It would be great to announce that it's love at first sight with the new musical First Date, which opened at Broadway's Longacre Theatre last night. But despite an appealing cast, some jaunty tunes, and some decidedly clever - sometimes even inspired - lyrics, the show isn't really LTR material. It is, however, worthy of a late summertime fling.
With a schematic book by Austin Winsberg, the tuner chronicles one evening in the lives of dorky, investment banker Aaron (Zachary Levi perhaps best known as the title character from television's Chuck), and spiky artiste Casey (Krysta Rodriguez from television's Smash and Broadway's The Addams Family).
Together, they weather the ups and downs of a blind date that's been arranged by her sister, Lauren. It's certainly not the case of opposites attracting for the would-be couple. But they're both polite, and they make it through awkward drinks at the bar. Eventually, graciousness turns to tentative like, and at that point, they figure they might as well have a quick bite while they're at it.
It's the sort of encounter, culminating with Aaron and Casey's goodnight to one another, which could provide the fodder for maybe the first two scenes of a musical, not much more. So, to fill out 90 minutes of stage time, the show's creators have packed it with fantasy sequences in which the central characters imagine possible outcomes to their relationships, are visited by loved ones, and remember previous lovers.
The result is a book musical that feels a more like a revue. There's no doubt that songwriters Alan Zachary and Michael Weiner provide some delicious material for these moments. A crowd-pleaser early on is a electro-rap that's delivered by Casey's gay BFF Reggie as he makes a bailout phone call to her. Unfortunately, Reggie - and the song - make two more appearances, sadly diminishing the impact of the character and the tune.
A more effective sequence is "The World Wide Web Is Forever," a number in which the specter of Google invades the couple's space as Aaron admits that he did a little online snooping about Casey before coming to meet her. And even though it stops the show dead in its tracks, "I'd Order Love" delights. It's a kind of homage to Kander and Ebb that's delivered with Liza Minnelli-like panache by Blake Hammond as the restaurant's seemingly sole waiter.
Elsewhere though, "The Girl for You," which combines Kletzmer and liturgical sensibilities with hip hop, wearies as Aaron contemplates the reaction that his Jewish family and Casey's gentile one might have to their eventual marriage. Equally tiresome is a hard rock number that takes Casey back to her days with a couple of Brit bad boy lovers.
It's not that there's anything wrong with the craftsmanship of these songs or that they're poorly performed. On the contrary, Zachary and Weiner's work has a pleasing pop sensibility and intelligence (rhyming "The First Noel" with "gates of Hell" is more than okay) that makes one want to hear more from them, and a multiply cast ensemble of five (Hammond, along with Sara Chase, Kristofer Cusick Kate Loprest, and Bryce Ryness) are indefatigable and amusing.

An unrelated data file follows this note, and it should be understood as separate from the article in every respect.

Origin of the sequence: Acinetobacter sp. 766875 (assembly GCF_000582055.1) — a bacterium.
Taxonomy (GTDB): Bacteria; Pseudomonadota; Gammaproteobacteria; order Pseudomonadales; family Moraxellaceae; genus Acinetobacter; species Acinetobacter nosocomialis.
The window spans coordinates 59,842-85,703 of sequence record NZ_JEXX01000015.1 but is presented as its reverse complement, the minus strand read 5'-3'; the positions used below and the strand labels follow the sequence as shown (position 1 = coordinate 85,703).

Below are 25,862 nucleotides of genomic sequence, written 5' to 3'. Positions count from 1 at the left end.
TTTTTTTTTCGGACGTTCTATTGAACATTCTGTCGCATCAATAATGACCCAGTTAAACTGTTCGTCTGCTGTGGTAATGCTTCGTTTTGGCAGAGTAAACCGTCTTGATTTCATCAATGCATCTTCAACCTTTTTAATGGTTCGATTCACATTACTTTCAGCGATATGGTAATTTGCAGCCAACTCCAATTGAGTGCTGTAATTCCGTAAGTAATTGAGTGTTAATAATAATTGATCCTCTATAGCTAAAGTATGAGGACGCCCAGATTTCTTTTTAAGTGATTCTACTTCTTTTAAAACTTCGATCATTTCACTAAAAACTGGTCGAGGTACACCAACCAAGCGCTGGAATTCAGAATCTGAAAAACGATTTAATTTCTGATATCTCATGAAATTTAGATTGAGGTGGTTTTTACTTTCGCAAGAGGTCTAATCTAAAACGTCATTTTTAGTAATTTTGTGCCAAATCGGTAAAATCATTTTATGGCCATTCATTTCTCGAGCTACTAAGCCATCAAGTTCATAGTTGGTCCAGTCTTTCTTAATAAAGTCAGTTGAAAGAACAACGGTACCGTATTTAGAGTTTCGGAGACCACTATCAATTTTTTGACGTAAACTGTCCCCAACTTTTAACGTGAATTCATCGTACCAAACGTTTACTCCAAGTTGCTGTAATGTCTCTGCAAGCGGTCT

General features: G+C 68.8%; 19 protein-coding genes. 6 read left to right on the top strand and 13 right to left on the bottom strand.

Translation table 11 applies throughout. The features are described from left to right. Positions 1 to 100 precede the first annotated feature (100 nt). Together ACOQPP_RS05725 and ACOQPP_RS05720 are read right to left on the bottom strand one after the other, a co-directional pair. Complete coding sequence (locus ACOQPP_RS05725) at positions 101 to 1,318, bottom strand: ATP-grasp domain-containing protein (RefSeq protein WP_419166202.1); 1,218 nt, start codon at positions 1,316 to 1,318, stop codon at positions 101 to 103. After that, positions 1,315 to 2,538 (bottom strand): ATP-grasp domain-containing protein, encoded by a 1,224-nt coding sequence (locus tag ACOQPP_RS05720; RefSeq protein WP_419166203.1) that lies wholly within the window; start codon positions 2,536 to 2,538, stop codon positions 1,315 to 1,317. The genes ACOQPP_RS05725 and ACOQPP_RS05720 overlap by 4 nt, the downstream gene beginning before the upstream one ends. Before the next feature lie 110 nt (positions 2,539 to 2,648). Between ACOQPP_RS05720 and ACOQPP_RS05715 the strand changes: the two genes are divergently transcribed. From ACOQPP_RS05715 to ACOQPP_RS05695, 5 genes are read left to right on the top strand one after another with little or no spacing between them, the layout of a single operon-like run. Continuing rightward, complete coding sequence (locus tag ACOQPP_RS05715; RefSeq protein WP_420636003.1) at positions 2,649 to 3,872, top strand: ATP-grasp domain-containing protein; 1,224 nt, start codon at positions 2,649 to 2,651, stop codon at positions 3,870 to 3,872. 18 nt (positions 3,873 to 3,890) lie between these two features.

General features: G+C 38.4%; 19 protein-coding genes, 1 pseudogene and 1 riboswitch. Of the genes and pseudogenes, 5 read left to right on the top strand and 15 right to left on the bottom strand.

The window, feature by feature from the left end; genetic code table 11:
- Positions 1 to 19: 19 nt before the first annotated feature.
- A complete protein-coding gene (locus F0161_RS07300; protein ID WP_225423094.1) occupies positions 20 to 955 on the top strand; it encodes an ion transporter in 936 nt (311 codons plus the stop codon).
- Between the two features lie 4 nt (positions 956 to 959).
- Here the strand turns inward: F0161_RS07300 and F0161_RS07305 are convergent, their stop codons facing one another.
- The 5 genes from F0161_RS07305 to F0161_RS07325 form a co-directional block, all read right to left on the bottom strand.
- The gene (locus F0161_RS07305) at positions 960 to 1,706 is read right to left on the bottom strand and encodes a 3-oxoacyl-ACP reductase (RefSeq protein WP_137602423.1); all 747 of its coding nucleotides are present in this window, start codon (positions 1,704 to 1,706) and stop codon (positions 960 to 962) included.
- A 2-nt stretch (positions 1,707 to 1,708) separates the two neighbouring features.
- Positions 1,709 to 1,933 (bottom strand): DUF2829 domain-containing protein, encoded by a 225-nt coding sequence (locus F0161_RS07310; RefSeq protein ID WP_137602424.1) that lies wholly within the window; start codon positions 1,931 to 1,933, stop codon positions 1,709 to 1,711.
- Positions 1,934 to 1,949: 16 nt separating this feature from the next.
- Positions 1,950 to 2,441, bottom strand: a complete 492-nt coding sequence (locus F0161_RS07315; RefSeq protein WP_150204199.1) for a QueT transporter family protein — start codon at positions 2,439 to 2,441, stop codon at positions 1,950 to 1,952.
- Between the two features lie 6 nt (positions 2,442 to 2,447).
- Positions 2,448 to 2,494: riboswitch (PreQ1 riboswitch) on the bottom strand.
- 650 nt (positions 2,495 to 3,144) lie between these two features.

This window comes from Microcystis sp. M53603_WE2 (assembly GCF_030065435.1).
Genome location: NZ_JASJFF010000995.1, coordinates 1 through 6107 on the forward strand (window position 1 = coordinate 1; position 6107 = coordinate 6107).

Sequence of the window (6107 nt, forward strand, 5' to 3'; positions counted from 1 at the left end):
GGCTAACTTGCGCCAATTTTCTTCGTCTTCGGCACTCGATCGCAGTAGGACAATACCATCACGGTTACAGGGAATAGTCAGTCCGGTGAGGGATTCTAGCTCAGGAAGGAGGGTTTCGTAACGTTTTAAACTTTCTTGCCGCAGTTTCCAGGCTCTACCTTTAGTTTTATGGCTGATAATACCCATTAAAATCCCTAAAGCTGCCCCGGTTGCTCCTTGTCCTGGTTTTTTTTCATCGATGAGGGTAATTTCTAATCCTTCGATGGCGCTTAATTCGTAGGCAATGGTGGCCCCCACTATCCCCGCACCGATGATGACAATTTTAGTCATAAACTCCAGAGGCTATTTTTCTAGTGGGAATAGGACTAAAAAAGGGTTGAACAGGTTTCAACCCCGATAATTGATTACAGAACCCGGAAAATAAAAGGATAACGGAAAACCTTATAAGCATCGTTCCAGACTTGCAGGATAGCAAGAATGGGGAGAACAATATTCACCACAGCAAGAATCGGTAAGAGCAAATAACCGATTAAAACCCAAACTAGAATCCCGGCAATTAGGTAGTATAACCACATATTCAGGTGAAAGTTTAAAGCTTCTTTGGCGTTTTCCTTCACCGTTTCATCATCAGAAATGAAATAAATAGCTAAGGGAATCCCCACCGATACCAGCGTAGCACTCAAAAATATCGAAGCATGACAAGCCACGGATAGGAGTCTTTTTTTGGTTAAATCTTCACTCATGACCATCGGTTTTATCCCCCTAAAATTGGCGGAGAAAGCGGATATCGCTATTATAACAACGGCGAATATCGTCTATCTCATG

The problem is that the songs interrupt and distract from the show's central arc that audiences are being asked to emotionally invest themselves in. It's little surprise that the few times that Casey and Aaron are allowed to express their feelings in song, the show comes more satisfyingly to life. "Safer," a ballad in which Casey describes the reasons for her chilly, distant facade, has real heft, and a patter song in which Aaron finally cuts his ties with the woman who left him standing under the chuppah (yes, she's in his imagination) is a comic treat.
It's a tribute to Levi's and Rodriguez's work that audiences should care. In his Broadway debut, Levi proves that he not only has the pipes to deliver a tune, but he's also a terrifically gifted stage comedian, who can make some of Aaron's worst wrong-headed remarks both hysterical and endearing. Rodriguez, who's saddled with an underdeveloped character, ultimately overcomes most of the role's obstacles, traversing Casey's slow-to-warm arc gracefully.
The show, directed by Bill Berry and featuring musical staging by Josh Rhodes, unfolds efficiently enough within the confines of scenic designer David Gallo's chic restaurant environment, which is enhanced by his projections that help to vary any visual monotony for audiences who might come to feel claustrophobic in this one location tuner. Similarly, David C. Wooland's attractive contemporary costumes hold more than a few surprises, particularly as the ensemble members dart between their various characters, ably mimicking the zippy tone of this lighthearted tuner.
-- Andy Propst
First Date plays at the Longacre Theatre (220 West 48th Street). Performances are Tuesday at 7pm, Wednesday-Saturday at 8pm, Saturday at 2pm and Sunday at 3pm and 7pm. For further information and tickets, visit www.FirstDateTheMusical.com